Americans lost $1.6 billion to scams
Editorial by Better Business Bureau serving Upstate New York
There's a good chance you or someone you know has or will have a run-in with a scammer. Better Business Bureau serving Upstate New York is contacted by the public with scam inquires and reports every day through phone, email, social media and mail. BBB helped thousands of people who reached out with questions in 2014 offering information to determine whether something was legitimate or not, helped with advice to avoid traps, and offered trustworthy Business Review information.
The Federal Trade Commission's Consumer Sentinel Data Book estimates Americans lost $1.6 billion to scams in 2013, up from $1.4 billion the previous year. BBB of Upstate New York's "Top 10 Scams" list comes from a variety of sources, including reports from consumers (some of whom were victims of scams) and other reliable sources.
"Scams can happen to anyone. And sometimes, the scams go unreported, because the victims don't know they have been scammed or they are embarrassed," said Warren Clark, president of BBB of Upstate New York. "The scams that make the list are the most common and widespread. Scams are ever-changing, so we want to help people recognize them and prepare them for the next time they get a suspicious solicitation on the phone, in email or in a text message."
The "Top 10 Scams" of 2014:
•Microsoft/computer scams - A caller claims to be from Microsoft or a representative from another computer software company. The caller offers to solve a computer problem or sell a software license in an effort to gain remote control of the consumer's computer, and later requests a fee for service. Always check out a company first and only hire trusted repair businesses. Microsoft does not make unsolicited phone calls for computer help.
•IRS scams - People report receiving calls from "IRS representatives" who claim they owe taxes and must pay or a warrant will be issued for their arrest. Or, they claim the IRS is pursuing a lawsuit against you and you must make a payment immediately. The IRS never uses phone calls for collection purposes; the IRS only contacts taxpayers via U.S. mail.
•Grant scams - Consumers report unsolicited phone calls notifying there is a grant for them, but they have to pay a fee in order to collect it. Grants do not have to be repaid; thus, there is no need to use the word "free." Organizations do not usually give out grants for personal debt consolidation, or to pay for other personal needs. Grants are usually given only to serve a social good, such as bringing jobs to an area, training under-employed youth, preserving a bit of history, etc. Be wary if you are asked to provide money up-front to an unknown company before the company will provide the services promised.
•Phony invoice scams - This scam affects businesses and consumers. They receive what looks like a legitimate invoice in the mail or via email for a renewal for a newspaper or a magazine. It turns out to be a solicitation. Most newspapers invoice their customers directly, and don't use third-party billing.
•Caller ID spoofing scams - New technology allows scammers to now change the name of the caller ID on the phones, which in most cases allows them to pose as a business or local law enforcement agency. In one scenario, scammers called and told the person on the other line there is a warrant out for their arrest, but they can pay a fine to avoid criminal charges.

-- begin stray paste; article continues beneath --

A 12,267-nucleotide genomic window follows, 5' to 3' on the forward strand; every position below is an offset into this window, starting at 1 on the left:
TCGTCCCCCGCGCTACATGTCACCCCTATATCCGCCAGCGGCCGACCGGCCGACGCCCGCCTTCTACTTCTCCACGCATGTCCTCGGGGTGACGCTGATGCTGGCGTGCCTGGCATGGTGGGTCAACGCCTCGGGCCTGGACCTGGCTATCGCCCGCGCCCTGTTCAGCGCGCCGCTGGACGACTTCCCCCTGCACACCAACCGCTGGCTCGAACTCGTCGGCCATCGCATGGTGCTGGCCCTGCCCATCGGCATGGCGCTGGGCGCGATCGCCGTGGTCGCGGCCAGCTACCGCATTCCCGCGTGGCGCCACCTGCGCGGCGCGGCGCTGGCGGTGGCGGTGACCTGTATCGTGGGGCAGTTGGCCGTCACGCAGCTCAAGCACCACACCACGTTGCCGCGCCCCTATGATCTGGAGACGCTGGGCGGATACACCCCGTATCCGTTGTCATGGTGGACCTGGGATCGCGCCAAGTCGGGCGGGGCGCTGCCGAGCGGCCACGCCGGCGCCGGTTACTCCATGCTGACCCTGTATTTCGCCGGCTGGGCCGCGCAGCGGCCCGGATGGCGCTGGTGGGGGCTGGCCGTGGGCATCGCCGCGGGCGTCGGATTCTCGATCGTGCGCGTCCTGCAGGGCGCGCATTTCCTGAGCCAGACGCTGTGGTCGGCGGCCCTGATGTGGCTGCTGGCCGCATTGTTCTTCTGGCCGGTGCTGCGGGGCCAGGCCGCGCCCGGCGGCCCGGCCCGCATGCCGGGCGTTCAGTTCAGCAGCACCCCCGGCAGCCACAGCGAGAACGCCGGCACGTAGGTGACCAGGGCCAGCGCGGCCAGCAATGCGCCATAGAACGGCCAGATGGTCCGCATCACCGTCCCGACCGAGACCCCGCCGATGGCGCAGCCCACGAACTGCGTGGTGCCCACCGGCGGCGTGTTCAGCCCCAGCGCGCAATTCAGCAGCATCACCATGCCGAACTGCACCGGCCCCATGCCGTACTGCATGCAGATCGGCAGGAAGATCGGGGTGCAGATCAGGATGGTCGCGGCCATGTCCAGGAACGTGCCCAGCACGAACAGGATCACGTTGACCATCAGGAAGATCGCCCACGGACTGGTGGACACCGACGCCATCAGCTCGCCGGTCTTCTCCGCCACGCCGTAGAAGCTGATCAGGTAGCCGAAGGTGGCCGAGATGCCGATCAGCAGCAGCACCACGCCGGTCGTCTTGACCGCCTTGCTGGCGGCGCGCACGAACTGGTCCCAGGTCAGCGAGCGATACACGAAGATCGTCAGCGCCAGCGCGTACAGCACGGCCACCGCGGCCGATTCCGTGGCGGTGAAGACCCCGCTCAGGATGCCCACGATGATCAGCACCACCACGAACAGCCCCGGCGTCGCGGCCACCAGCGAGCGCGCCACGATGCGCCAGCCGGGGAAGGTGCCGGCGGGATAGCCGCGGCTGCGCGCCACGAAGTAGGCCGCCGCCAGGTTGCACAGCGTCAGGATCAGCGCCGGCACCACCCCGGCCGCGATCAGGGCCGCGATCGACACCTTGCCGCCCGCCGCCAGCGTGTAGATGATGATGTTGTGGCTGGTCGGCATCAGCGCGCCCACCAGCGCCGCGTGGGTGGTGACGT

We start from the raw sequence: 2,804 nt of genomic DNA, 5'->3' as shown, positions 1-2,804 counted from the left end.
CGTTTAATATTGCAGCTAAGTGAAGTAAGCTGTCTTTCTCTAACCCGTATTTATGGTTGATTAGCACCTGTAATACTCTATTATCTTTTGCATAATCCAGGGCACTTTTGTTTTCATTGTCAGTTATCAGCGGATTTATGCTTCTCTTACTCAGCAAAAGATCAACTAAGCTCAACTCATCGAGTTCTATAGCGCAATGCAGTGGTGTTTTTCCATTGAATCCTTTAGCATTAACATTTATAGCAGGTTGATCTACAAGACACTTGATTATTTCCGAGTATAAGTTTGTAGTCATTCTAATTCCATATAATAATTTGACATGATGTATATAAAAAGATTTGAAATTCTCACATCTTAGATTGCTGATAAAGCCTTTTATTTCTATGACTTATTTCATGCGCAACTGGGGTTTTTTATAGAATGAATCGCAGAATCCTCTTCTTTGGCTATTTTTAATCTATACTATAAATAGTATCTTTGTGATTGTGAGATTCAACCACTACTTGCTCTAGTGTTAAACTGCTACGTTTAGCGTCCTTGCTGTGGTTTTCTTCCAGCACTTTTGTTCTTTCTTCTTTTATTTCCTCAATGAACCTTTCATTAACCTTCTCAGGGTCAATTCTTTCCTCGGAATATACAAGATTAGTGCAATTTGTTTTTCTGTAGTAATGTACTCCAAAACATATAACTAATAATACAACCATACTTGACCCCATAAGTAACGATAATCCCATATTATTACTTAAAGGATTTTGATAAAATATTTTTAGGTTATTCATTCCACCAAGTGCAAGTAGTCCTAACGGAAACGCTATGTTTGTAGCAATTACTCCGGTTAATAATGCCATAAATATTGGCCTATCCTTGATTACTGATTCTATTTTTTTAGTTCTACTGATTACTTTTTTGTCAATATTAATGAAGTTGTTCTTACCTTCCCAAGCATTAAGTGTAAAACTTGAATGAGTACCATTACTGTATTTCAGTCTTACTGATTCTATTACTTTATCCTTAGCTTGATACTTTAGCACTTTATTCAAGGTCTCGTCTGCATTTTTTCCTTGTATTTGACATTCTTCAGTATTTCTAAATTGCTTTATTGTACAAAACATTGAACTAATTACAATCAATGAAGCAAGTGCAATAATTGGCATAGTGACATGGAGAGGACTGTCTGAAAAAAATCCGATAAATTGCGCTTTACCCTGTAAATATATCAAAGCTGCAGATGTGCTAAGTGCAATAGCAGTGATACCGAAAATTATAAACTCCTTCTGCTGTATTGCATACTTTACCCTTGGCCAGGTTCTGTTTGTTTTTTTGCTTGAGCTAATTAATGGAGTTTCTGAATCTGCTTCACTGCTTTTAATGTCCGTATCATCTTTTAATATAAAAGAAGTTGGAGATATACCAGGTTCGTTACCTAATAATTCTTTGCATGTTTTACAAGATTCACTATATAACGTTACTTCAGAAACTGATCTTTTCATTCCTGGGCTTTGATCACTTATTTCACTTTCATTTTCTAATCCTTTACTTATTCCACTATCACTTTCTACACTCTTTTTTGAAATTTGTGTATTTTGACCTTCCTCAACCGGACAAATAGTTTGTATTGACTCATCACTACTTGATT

•Home improvement scams - Whether it is shoddy work from untrained or unlicensed company, or so called "invisible" repairs that are hard for consumers to detect on their own, the home improvement scam is always around. This includes repairs to roofs, chimneys, air ducts, crawl spaces, etc. Scammers may simply knock at your door offering a great deal because they were in the neighborhood, but many are turning to telemarketing, social media and email to reach consumers. BBB reminds consumers to check out home contractors at bbb.org before saying "yes."
•Data breaches - Target, Home Depot, Michaels, PF Changs. These are just a few of the companies affected by data breaches in the past year. Do not click on unsolicited emails or social media messages; call your bank to see if your account was affected if you haven't heard from them. Always monitor your credit statements carefully.
•Charity scams -With the popularity of the viral "Ice Bucket Challenge" and the deaths of celebrities, scammers are always trying to take advantage of people's generosity. Never click on links in unsolicited charity emails or on social media, and always check out a charity at give.org.
•Identity theft scams - Every two seconds, someone becomes a victim of identity fraud. And, every year, millions of Americans have their identities stolen. According to Javelin Research, that number was 13.1 million in 2013. Proper document shredding and protecting personal information online are two excellent ways to help prevent identity theft.
•Advance-fee loan scams - This generally takes place online. Consumers receive emails from "loan companies" saying they are "pre-approved with no credit check" for a loan. People are then charged hundreds of dollars to release the first payment, usually through a wire transfer or a GreenDot money card. Reputable loan companies always do credit checks on potential customers. They do no solicit over email nor do they charge people hundreds of dollars up front for a loan.
For scam alerts, tips and other information "you can trust," visit bbb.org.